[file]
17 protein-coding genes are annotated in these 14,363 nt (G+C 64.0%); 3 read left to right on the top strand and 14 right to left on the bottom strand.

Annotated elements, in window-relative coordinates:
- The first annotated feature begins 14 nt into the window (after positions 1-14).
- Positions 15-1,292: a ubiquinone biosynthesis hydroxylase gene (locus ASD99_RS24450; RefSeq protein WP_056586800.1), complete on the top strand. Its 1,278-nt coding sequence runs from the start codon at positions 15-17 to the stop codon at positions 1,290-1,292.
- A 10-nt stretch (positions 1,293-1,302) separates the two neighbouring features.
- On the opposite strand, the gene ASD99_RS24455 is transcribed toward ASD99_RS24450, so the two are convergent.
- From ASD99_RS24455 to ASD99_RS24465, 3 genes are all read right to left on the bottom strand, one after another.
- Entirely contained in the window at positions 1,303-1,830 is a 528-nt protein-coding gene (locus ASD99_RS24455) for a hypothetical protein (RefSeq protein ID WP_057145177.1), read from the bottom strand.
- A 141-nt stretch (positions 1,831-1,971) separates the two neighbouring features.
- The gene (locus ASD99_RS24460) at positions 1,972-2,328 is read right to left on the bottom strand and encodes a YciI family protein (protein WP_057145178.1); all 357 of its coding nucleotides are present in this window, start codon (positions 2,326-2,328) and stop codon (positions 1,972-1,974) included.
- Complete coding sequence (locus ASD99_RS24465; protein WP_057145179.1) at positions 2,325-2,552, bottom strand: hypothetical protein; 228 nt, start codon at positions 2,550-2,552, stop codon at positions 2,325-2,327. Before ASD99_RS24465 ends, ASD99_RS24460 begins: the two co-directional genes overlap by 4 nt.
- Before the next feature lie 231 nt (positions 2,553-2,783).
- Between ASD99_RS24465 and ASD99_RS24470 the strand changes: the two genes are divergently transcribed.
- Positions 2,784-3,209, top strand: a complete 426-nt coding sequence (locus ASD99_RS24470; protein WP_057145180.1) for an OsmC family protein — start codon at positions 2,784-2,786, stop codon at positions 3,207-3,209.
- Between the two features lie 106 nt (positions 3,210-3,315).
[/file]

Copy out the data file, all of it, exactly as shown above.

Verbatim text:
17 protein-coding genes are annotated in these 14,363 nt (G+C 64.0%); 3 read left to right on the top strand and 14 right to left on the bottom strand.

Annotated elements, in window-relative coordinates:
- The first annotated feature begins 14 nt into the window (after positions 1-14).
- Positions 15-1,292: a ubiquinone biosynthesis hydroxylase gene (locus ASD99_RS24450; RefSeq protein WP_056586800.1), complete on the top strand. Its 1,278-nt coding sequence runs from the start codon at positions 15-17 to the stop codon at positions 1,290-1,292.
- A 10-nt stretch (positions 1,293-1,302) separates the two neighbouring features.
- On the opposite strand, the gene ASD99_RS24455 is transcribed toward ASD99_RS24450, so the two are convergent.
- From ASD99_RS24455 to ASD99_RS24465, 3 genes are all read right to left on the bottom strand, one after another.
- Entirely contained in the window at positions 1,303-1,830 is a 528-nt protein-coding gene (locus ASD99_RS24455) for a hypothetical protein (RefSeq protein ID WP_057145177.1), read from the bottom strand.
- A 141-nt stretch (positions 1,831-1,971) separates the two neighbouring features.
- The gene (locus ASD99_RS24460) at positions 1,972-2,328 is read right to left on the bottom strand and encodes a YciI family protein (protein WP_057145178.1); all 357 of its coding nucleotides are present in this window, start codon (positions 2,326-2,328) and stop codon (positions 1,972-1,974) included.
- Complete coding sequence (locus ASD99_RS24465; protein WP_057145179.1) at positions 2,325-2,552, bottom strand: hypothetical protein; 228 nt, start codon at positions 2,550-2,552, stop codon at positions 2,325-2,327. Before ASD99_RS24465 ends, ASD99_RS24460 begins: the two co-directional genes overlap by 4 nt.
- Before the next feature lie 231 nt (positions 2,553-2,783).
- Between ASD99_RS24465 and ASD99_RS24470 the strand changes: the two genes are divergently transcribed.
- Positions 2,784-3,209, top strand: a complete 426-nt coding sequence (locus ASD99_RS24470; protein WP_057145180.1) for an OsmC family protein — start codon at positions 2,784-2,786, stop codon at positions 3,207-3,209.
- Between the two features lie 106 nt (positions 3,210-3,315).